Presentation on theme: "Supporting Students for High School Graduation and Beyond Introduction Judy Delgado Indian Education Program California Department of Education Webinar."— Presentation transcript:
Supporting Students for High School Graduation and Beyond Introduction Judy Delgado Indian Education Program California Department of Education Webinar for California Indian Education Programs
Supporting Students for High School Graduation and Beyond Rose Owens-West, Ph.D. Region IX Equity Assistance Center at WestEd Webinar for California Department of Education Indian Education Program
Supporting Students for Graduation: The Early Warning System for Dropout Prevention Today’s Purposes During this session we will discuss: what we have learned about students who drop out effective strategies for drop-out prevention the Early Warning System - a process to support students who are at risk of dropping out. 3
Region IX EAC at WestEd Launched October 1, 2011 Arizona, California, Nevada 4
The Region IX EAC at WestEd Federally funded center: Protect Human and Civil Rights of students Ensure equity of Access, Opportunity and Outcomes College and Career Readiness, High Quality Instruction and Positive School Climate 5
Region IX EAC at WestEd Our commitment is to assist districts throughout Arizona, California, and Nevada to maintain an equity focus; influencing the development and implementation of solutions to improve access, opportunities, and outcomes for all students. 6
Region IX Equity Assistance Center at WestEd www.Wested.org/EAC firstname.lastname@example.org 510-302-4246 300 Lakeside Drive, 25 th floor Oakland, CA 94612 7
Research and Prevention Our presentation today, and the work we will be doing with CDE and districts is based on the Early Warning System developed by the National High School Center at the American Institutes of Research.
Agenda 1.Contributing Factors 2.What Works 3.Specific Attention to Students 4.The Early Warning System 9
Contributing Factors The Key indicators that researchers have identified as indicators of who is most likely to drop out are: Poor grades in core subjects Low attendance Failure to be promoted to the next grade Disengagement in the classroom Behavioral problems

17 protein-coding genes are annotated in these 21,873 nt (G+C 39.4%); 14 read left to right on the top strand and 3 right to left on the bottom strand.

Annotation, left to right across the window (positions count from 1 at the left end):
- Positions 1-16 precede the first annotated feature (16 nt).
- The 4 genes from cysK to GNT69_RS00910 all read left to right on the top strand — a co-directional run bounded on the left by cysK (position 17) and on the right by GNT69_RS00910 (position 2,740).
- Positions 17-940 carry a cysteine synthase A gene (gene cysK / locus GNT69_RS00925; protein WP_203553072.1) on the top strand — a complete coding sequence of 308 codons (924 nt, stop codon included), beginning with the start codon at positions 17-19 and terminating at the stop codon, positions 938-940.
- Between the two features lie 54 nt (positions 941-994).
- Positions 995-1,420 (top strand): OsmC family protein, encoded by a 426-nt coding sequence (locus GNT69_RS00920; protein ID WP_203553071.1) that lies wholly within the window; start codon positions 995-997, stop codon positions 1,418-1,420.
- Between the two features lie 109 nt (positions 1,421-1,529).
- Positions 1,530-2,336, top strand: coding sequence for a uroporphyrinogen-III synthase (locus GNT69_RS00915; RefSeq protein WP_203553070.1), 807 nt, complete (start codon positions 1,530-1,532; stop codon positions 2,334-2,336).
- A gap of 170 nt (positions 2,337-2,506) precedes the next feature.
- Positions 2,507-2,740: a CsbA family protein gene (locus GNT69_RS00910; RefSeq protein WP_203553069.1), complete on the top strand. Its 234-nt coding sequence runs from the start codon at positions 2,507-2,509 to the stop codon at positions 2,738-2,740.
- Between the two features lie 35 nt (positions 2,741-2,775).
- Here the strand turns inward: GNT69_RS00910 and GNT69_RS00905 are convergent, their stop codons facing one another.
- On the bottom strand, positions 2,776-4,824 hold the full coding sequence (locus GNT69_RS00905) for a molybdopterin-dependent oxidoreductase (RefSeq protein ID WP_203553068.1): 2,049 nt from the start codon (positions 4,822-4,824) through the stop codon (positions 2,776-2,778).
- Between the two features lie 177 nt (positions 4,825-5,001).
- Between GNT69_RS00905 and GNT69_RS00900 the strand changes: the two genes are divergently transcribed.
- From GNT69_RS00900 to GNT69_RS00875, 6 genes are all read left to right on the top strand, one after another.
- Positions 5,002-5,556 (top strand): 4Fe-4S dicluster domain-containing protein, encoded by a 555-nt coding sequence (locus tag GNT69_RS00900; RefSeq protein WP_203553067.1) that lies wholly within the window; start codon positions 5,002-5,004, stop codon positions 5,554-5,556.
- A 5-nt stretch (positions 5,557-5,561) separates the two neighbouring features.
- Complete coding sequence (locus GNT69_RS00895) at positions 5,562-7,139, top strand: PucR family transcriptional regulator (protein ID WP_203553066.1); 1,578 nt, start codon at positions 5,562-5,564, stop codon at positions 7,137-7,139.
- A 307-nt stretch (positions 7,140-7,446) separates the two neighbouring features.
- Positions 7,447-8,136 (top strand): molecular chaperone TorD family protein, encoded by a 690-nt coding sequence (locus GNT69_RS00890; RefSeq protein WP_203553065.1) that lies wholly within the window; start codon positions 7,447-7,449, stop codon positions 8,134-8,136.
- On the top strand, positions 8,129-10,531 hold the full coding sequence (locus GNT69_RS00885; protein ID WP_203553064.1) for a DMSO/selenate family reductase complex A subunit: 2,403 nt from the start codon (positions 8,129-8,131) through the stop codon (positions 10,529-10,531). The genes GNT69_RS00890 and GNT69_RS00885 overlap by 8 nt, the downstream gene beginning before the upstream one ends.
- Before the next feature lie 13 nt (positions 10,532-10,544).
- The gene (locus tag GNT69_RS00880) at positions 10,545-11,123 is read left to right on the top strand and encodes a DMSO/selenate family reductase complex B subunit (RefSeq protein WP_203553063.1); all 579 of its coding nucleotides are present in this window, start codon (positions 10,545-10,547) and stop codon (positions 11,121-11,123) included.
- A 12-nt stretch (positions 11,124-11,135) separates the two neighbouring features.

Contributing Factors Most future high school dropouts may be identified as early as sixth grade and many can be identified even earlier!
Contributing Factors Being retained, particularly in the middle grades, but even in elementary school, is associated with dropping out.
Contributing Factors Some key research indicated that more than half of sixth graders that attend school less than 80 % of the time eventually left school. Balfanz and Herzog, 2005
Contributing Factors Some key research indicated that more than half of sixth graders that receive a low final grade from their teachers in behavior eventually left school. Balfanz and Herzog, 2005
Contributing Factors Some key research indicated that more than half of sixth graders that fail either Math or English eventually left school. Balfanz and Herzog, 2005
Contributing Factors Research has shown that students with prior behavior problems are most likely to fail during the transition years and eventually drop out. Does this resonate with you?
Contributing Factors Students’ lack of safety, connectedness, and support from caring adults also contribute to students not achieving and eventually dropping out
Contributing Factors Students who experience violence and harassment in the school setting are more likely to disconnect from school.
But there is hope….. There appears to be a window of opportunity in reaching middle grades students with behavior issues but who are not yet failing academic subjects.
Quickwrite Which of these contributing factors are a challenge for your students? Poor grades in core subjects Low attendance Failure to be promoted to the next grade Disengagement in the classroom Behavioral problems Please elaborate. 21